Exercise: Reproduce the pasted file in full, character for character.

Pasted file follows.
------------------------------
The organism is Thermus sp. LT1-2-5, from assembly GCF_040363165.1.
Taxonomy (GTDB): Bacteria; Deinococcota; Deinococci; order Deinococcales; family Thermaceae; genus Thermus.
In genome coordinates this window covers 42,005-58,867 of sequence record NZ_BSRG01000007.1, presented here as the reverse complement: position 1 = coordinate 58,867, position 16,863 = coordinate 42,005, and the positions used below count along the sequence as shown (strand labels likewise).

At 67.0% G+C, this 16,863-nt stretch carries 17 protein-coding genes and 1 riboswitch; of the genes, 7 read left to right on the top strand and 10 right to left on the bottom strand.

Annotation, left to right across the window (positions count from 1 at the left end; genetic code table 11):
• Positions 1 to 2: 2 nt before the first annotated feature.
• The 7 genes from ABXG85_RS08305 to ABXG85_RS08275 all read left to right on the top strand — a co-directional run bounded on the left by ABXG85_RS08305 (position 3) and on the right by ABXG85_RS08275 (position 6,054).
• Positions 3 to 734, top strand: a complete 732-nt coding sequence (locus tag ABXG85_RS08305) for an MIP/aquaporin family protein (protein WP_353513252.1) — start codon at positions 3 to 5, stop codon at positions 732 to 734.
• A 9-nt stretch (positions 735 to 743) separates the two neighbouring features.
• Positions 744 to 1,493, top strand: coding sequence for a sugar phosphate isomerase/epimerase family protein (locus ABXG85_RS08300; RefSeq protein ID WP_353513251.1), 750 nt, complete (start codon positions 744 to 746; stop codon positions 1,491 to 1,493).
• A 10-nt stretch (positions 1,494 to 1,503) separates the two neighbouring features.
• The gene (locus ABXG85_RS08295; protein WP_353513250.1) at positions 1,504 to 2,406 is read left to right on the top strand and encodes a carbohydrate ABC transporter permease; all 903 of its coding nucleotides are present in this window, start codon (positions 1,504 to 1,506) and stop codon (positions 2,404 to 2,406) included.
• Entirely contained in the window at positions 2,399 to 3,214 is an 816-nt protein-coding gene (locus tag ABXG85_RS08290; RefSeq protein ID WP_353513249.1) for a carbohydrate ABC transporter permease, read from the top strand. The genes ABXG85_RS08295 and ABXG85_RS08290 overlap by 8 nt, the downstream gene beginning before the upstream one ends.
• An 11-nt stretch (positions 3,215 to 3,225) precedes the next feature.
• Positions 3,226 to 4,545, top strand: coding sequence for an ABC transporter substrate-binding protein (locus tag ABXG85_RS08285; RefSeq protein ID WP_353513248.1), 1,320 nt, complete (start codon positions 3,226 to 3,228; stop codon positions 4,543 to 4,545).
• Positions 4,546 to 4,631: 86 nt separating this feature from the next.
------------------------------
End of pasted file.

The organism is Thermus sp. LT1-2-5, from assembly GCF_040363165.1.
Taxonomy (GTDB): Bacteria; Deinococcota; Deinococci; order Deinococcales; family Thermaceae; genus Thermus.
In genome coordinates this window covers 42,005-58,867 of sequence record NZ_BSRG01000007.1, presented here as the reverse complement: position 1 = coordinate 58,867, position 16,863 = coordinate 42,005, and the positions used below count along the sequence as shown (strand labels likewise).

At 67.0% G+C, this 16,863-nt stretch carries 17 protein-coding genes and 1 riboswitch; of the genes, 7 read left to right on the top strand and 10 right to left on the bottom strand.

Annotation, left to right across the window (positions count from 1 at the left end; genetic code table 11):
• Positions 1 to 2: 2 nt before the first annotated feature.
• The 7 genes from ABXG85_RS08305 to ABXG85_RS08275 all read left to right on the top strand — a co-directional run bounded on the left by ABXG85_RS08305 (position 3) and on the right by ABXG85_RS08275 (position 6,054).
• Positions 3 to 734, top strand: a complete 732-nt coding sequence (locus tag ABXG85_RS08305) for an MIP/aquaporin family protein (protein WP_353513252.1) — start codon at positions 3 to 5, stop codon at positions 732 to 734.
• A 9-nt stretch (positions 735 to 743) separates the two neighbouring features.
• Positions 744 to 1,493, top strand: coding sequence for a sugar phosphate isomerase/epimerase family protein (locus ABXG85_RS08300; RefSeq protein ID WP_353513251.1), 750 nt, complete (start codon positions 744 to 746; stop codon positions 1,491 to 1,493).
• A 10-nt stretch (positions 1,494 to 1,503) separates the two neighbouring features.
• The gene (locus ABXG85_RS08295; protein WP_353513250.1) at positions 1,504 to 2,406 is read left to right on the top strand and encodes a carbohydrate ABC transporter permease; all 903 of its coding nucleotides are present in this window, start codon (positions 1,504 to 1,506) and stop codon (positions 2,404 to 2,406) included.
• Entirely contained in the window at positions 2,399 to 3,214 is an 816-nt protein-coding gene (locus tag ABXG85_RS08290; RefSeq protein ID WP_353513249.1) for a carbohydrate ABC transporter permease, read from the top strand. The genes ABXG85_RS08295 and ABXG85_RS08290 overlap by 8 nt, the downstream gene beginning before the upstream one ends.
• An 11-nt stretch (positions 3,215 to 3,225) precedes the next feature.
• Positions 3,226 to 4,545, top strand: coding sequence for an ABC transporter substrate-binding protein (locus tag ABXG85_RS08285; RefSeq protein ID WP_353513248.1), 1,320 nt, complete (start codon positions 3,226 to 3,228; stop codon positions 4,543 to 4,545).
• Positions 4,546 to 4,631: 86 nt separating this feature from the next.